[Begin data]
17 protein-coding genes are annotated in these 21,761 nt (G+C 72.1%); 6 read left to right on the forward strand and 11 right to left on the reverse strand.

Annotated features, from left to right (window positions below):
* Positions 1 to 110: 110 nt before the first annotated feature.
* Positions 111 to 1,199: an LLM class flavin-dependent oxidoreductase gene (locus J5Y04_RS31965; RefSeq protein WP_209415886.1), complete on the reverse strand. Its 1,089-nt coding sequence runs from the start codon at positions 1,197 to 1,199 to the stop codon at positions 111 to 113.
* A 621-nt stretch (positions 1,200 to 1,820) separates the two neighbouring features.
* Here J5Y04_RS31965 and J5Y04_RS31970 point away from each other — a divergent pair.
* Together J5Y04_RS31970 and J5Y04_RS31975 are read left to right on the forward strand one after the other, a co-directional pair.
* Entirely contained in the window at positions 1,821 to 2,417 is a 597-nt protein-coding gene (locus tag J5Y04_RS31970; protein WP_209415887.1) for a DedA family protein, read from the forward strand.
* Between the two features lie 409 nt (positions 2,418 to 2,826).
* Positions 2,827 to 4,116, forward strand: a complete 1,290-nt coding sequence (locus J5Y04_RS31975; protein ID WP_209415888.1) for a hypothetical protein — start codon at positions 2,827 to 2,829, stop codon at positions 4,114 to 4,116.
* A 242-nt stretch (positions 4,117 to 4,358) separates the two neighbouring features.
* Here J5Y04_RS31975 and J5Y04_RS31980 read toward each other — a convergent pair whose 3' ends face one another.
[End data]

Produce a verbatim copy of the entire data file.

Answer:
17 protein-coding genes are annotated in these 21,761 nt (G+C 72.1%); 6 read left to right on the forward strand and 11 right to left on the reverse strand.

Annotated features, from left to right (window positions below):
* Positions 1 to 110: 110 nt before the first annotated feature.
* Positions 111 to 1,199: an LLM class flavin-dependent oxidoreductase gene (locus J5Y04_RS31965; RefSeq protein WP_209415886.1), complete on the reverse strand. Its 1,089-nt coding sequence runs from the start codon at positions 1,197 to 1,199 to the stop codon at positions 111 to 113.
* A 621-nt stretch (positions 1,200 to 1,820) separates the two neighbouring features.
* Here J5Y04_RS31965 and J5Y04_RS31970 point away from each other — a divergent pair.
* Together J5Y04_RS31970 and J5Y04_RS31975 are read left to right on the forward strand one after the other, a co-directional pair.
* Entirely contained in the window at positions 1,821 to 2,417 is a 597-nt protein-coding gene (locus tag J5Y04_RS31970; protein WP_209415887.1) for a DedA family protein, read from the forward strand.
* Between the two features lie 409 nt (positions 2,418 to 2,826).
* Positions 2,827 to 4,116, forward strand: a complete 1,290-nt coding sequence (locus J5Y04_RS31975; protein ID WP_209415888.1) for a hypothetical protein — start codon at positions 2,827 to 2,829, stop codon at positions 4,114 to 4,116.
* A 242-nt stretch (positions 4,117 to 4,358) separates the two neighbouring features.
* Here J5Y04_RS31975 and J5Y04_RS31980 read toward each other — a convergent pair whose 3' ends face one another.